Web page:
Posts

Confused about Solomonoff induction 2012-07-13T11:36:12.375Z · score: -3 (10 votes)
What useful skills can be learned in three months? 2012-05-25T07:37:41.761Z · score: 12 (13 votes)
Utilitarians probably wasting time on recreation 2012-01-03T22:54:45.081Z · score: -7 (24 votes)

Comments

Comment by nebulous on More "Stupid" Questions · 2013-08-01T03:40:10.931Z · score: 2 (2 votes) · LW · GW

I was confused about Solomonoff induction a while ago. Since code from any part of whatever program is running could produce whatever string is observed, why would shorter programs be more likely to have produced the observed string? My understanding of the answer I received was that, since the Turing machine would produce its output linearly starting from the beginning of the program, a program with extra code before the piece that produced the observed string would have produced a different string. This made sense at the time, but since then I've thought of a variant of the problem involving not knowing the full length of the string, and I don't think that answer addresses it.

Since the code that produces the string can be arbitrarily long, and when trying to apply the principles of Solomonoff induction as a general means of induction outside of computer science we often can't observe the full string that whatever the code producing our observed string may have produced (for example, trying to find laws of physics, or the source of some event that happened in an uncontained / low-surveillance environment), why is a shorter program more likely? The program's length could be a billion times that of the shortest program to produce the string and be producing a ton of unobserved effects. I could wave my hands, say something about Occam's razor, and move on, but I thought Solomonoff induction was supposed to explain Occam's razor.

Comment by nebulous on Harry Potter and the Methods of Rationality discussion thread, part 19, chapter 88-89 · 2013-07-01T01:22:26.601Z · score: 5 (5 votes) · LW · GW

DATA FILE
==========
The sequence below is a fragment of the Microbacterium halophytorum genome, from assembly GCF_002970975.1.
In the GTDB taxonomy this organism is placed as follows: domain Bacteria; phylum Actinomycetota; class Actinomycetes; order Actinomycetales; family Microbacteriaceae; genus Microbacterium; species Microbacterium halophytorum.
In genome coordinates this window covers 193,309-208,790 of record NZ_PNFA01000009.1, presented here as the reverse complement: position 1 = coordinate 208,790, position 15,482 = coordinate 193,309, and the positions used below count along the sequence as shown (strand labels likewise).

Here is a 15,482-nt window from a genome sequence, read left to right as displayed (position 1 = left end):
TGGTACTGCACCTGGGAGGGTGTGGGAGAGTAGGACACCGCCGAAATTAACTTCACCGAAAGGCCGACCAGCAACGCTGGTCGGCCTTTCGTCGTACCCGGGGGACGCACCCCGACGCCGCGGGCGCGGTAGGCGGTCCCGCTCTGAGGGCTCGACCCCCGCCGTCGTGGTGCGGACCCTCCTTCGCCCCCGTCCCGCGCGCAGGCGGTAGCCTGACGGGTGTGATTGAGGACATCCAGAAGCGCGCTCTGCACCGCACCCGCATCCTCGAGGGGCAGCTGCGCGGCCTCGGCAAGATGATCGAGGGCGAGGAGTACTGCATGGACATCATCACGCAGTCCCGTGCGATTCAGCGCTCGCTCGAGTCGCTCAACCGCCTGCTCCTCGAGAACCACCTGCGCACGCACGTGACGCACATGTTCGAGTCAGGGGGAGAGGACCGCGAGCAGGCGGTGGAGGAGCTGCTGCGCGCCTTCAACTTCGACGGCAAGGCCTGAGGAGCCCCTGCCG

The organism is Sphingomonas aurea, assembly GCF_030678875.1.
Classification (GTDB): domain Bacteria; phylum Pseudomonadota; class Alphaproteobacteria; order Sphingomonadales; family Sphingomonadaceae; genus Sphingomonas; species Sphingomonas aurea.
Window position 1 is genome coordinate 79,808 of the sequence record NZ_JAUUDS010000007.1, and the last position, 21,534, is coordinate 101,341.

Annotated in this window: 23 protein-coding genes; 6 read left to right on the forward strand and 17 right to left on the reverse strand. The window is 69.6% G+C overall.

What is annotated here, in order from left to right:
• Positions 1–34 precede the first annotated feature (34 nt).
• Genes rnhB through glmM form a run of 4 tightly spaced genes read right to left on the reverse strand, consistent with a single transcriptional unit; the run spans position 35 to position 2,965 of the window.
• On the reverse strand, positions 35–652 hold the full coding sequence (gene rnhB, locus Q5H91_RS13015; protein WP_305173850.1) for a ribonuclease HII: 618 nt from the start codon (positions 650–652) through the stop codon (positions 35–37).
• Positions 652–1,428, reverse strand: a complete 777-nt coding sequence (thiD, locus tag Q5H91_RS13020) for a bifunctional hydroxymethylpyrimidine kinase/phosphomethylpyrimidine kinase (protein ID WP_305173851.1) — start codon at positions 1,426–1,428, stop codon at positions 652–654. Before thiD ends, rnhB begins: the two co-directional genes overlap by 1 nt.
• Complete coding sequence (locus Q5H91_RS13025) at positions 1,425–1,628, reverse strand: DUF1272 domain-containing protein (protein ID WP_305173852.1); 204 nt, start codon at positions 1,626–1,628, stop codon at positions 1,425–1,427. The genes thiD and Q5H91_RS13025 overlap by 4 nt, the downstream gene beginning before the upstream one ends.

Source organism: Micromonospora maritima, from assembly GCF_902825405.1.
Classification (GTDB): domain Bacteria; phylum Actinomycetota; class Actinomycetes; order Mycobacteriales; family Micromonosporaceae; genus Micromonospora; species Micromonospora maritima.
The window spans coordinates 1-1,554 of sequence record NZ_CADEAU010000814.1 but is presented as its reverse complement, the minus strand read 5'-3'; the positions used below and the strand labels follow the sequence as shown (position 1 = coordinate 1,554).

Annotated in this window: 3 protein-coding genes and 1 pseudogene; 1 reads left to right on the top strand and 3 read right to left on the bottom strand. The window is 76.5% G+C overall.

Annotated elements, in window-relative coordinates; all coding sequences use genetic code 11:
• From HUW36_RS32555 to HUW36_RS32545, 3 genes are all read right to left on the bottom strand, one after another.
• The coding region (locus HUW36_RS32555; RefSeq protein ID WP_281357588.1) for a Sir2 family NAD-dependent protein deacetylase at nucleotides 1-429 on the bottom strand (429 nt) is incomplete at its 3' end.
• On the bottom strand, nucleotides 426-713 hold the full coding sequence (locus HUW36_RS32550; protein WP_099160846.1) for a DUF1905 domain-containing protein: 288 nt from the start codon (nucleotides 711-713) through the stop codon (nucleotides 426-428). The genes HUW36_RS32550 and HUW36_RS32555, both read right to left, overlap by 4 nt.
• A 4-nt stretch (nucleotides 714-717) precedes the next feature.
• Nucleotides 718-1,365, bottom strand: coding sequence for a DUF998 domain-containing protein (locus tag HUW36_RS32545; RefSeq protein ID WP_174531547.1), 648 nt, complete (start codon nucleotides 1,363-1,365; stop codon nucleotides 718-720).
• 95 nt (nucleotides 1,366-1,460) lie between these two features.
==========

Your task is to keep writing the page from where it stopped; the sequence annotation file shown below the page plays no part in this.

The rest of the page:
I'd wondered why no one used a time-turner the moment they knew a troll was loose. Even if Dumbledore had already used up his hours, another professor could've used some form of priority magical communication to call for aurors to travel six hours into the past, swiftly prepare to deal with a Hogwarts-attacking troll, and teleport to the site. Then I realized that Quirrell could prevent all attempts to stop the troll using time travel by exploiting the restriction against information traveling back more than six hours, i.e. by waiting until six hours after he wanted the attack to start, traveling back six hours, and initiating the attack.

Comment by nebulous on Harry Potter and the Methods of Rationality discussion thread, part 19, chapter 88-89 · 2013-07-01T01:06:40.163Z · score: 5 (7 votes) · LW · GW

I thought she mostly understood his sentence (though of course she hadn't known about ELIZA beforehand) and owned a few magical items that could talk to a limited extent.

Comment by nebulous on Confused about Solomonoff induction · 2012-07-14T00:58:33.841Z · score: 2 (2 votes) · LW · GW

Augh, right. I'd forgotten that was there.

Comment by nebulous on Confused about Solomonoff induction · 2012-07-14T00:58:06.282Z · score: 0 (0 votes) · LW · GW

I get it now. Thanks!